Recently opened and made accessible to the public, Coney Island (previously known as Pulau Serangoon or Serangoon Island) Park has become a hot attraction in Singapore. And if you love nature and tranquility, I would strongly recommend that you pay Coney Island Park a visit to relax and get away from it all.
Two link bridges connecting Coney Island to the mainland
Previously the only way to get to Coney Island Park has been by sea. But now, thanks to the two link bridges that connect the island to the mainland, visitors can simply walk there, via the two bridges.
These two bridges are located at the island’s East Entrance (from Pasir Ris Coast Industrial Park 6, off Lorong Halus) and at the West Entrance (from The Punggol Settlement). And the walk from the East Entrance of the island to the West Entrance is about 2.4km.
Eager to visit Coney Island Park
I had been eager to visit Coney Island Park ever since I had heard about its opening. And I finally had a chance. Last weekend, after meeting for breakfast at Kovan, my friends and I took the MRT down to Punggol and then transferred onto the LRT to get to Riviera Station. We then subsequently walked about 4km towards the East Entrance of Coney Island Park.
A hot and humid Sunday
I must admit that my face had felt pretty hot because I had a mask on due to the haze (the PSI level was about 130) and I felt that it was better to be safe rather than sorry.
However after we had entered Coney Island Park, the time simply whizzed past for me and I was enjoying myself there so much, that I completely forgot all about the heat and the humidity. After all, it is so rare to come across a piece of nature and greenery that is as untouched as Coney Island Park, in today’s highly urbanised Singapore.
Lots of other things to do on the pristine island
While we were strolling through Coney Island Park, admiring the lush nature and scenery and taking tons of pictures, we saw that there are plenty of things to be done on Coney Island Park.
Some of these include the following:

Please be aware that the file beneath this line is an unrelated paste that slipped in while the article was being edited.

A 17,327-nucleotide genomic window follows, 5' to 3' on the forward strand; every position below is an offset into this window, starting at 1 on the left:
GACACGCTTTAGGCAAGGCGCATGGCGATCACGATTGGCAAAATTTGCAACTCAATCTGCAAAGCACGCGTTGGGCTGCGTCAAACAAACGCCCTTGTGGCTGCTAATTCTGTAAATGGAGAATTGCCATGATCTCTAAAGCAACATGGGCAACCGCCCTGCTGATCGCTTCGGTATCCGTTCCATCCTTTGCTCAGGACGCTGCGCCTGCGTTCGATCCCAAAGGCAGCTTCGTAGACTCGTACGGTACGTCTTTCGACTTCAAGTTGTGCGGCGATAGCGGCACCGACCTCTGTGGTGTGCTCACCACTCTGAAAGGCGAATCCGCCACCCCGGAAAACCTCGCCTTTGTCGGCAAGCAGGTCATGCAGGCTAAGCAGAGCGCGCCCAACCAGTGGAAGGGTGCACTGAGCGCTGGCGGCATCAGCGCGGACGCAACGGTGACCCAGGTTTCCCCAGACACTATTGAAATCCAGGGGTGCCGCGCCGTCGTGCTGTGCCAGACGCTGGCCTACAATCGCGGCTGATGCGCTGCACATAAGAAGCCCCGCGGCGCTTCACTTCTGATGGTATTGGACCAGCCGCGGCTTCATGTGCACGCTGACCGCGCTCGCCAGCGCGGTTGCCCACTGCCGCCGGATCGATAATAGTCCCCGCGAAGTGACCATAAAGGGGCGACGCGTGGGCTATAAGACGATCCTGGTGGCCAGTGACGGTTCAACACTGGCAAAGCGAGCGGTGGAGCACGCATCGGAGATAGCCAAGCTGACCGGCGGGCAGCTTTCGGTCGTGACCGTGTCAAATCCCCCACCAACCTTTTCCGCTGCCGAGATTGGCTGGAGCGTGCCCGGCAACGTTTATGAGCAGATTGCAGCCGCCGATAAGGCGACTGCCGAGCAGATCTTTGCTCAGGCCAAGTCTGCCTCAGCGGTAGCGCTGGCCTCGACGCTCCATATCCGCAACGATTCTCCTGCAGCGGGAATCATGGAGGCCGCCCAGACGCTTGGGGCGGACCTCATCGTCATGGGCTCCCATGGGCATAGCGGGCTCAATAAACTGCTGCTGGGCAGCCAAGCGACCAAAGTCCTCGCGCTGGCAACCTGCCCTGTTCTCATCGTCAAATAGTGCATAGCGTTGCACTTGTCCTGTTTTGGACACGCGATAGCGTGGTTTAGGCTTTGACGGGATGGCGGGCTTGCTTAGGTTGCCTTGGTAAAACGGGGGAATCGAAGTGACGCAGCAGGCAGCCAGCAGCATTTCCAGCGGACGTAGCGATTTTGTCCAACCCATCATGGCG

Walking and Running
Walking or running through the main path of Coney Island Park is beautiful. You get the chance to enjoy nature at its finest – a rarity in Singapore, and at the same time, to get away from the pressures of your daily life.
In fact, I would not be too surprised if someone comes up with the ‘Coney Island Run’ one day!
For visitors who prefer to get around on wheels instead of legs though, you can rent a bike at Punggol Promenade and cycle from one end of the island to the other. The main 2.4km path on the island is pretty flat and easy to cycle on, but if you wish to venture off the main path, then it may be better to park your bike and walk through the trails.
Traversing The Beaches
During our visit to Coney Island Park, my friends and I spent some of the time walking along the beaches. Altogether, there are three main beach areas (called Areas Aee, Bee and Cee) in Coney Island Park. I thought that it was really interesting to see these beaches, which are completely natural and untouched by man.
But I have a word of caution. Remember to bring insect repellent if you are going to visit the beaches, because there are lots of sandflies there – and they love to bite!
Admiring Flora and Fauna
Coney Island is home to lots of lovely flora and fauna. These include butterflies, lizards and mudskippers as well as Common Rhu trees and Lalang fields, as well as some endangered species like the Calophyllum Inophyllum plants.
So do look out for some of these amazing flora and fauna during your visit to Coney Island Park.
I have heard stories that there is a free-ranging bull living on Coney Island Park. Unfortunately I did not manage to spot it, but if you are lucky enough to do so, then be aware that you should not get too close to it, approach it or feed it. You should also not use flash photography, shout at or provoke the bull, as that will rile it up and may put you in danger.
The light-brown bull, with large ears, loose skin hanging down from its neck and a large hump on the shoulder area, is being taken care of by NParks and undergoes a veterinary check every six months. Its origins are a mystery, but it was sick and malnourished when it was found but has since been nursed back to full health.
For those who love birds, there are more than 80 types of birds to see at Coney Island Park. These include Oriental Magpie Robins and Baya Weavers. Just stay silent and position yourself at one of the bird-watching hideouts all around the island and you should be able to soon see your flying feathery friends.
Exiting Coney Island
After just about more than two hours exploring the area, we exited Coney Island Park through the Punggol Settlement (West Entrance), where we had concluded with a late lunch and some ice cream to end a wonderful outing.
How to get to Coney Island
By Car – You can park your car at Punggol Settlement and walk about 700m through the coastal boardwalk and you will reach Coney Island Park’s West Entrance.
Alternatively you can drive to Pasir Ris Industrial Drive 6 through the Tampines Expressway, to reach the East Entrance of Coney Island Park. You can park at the Lorong Halus Wetlands area.
By Train/Bus – Take Bus 84 from Punggol MRT Station and get off at Punggol Road End. Follow the signs to The Punggol Settlement and walk about 700m through the coastal boardwalk to reach Coney Island Park.
Alternatively, you can also take the LRT to Riviera Station and walk about four plus kilometres to the East Entrance of Coney Island Park.
According to the NParks website, the opening hours for Coney Island Park are between 7am to 7pm.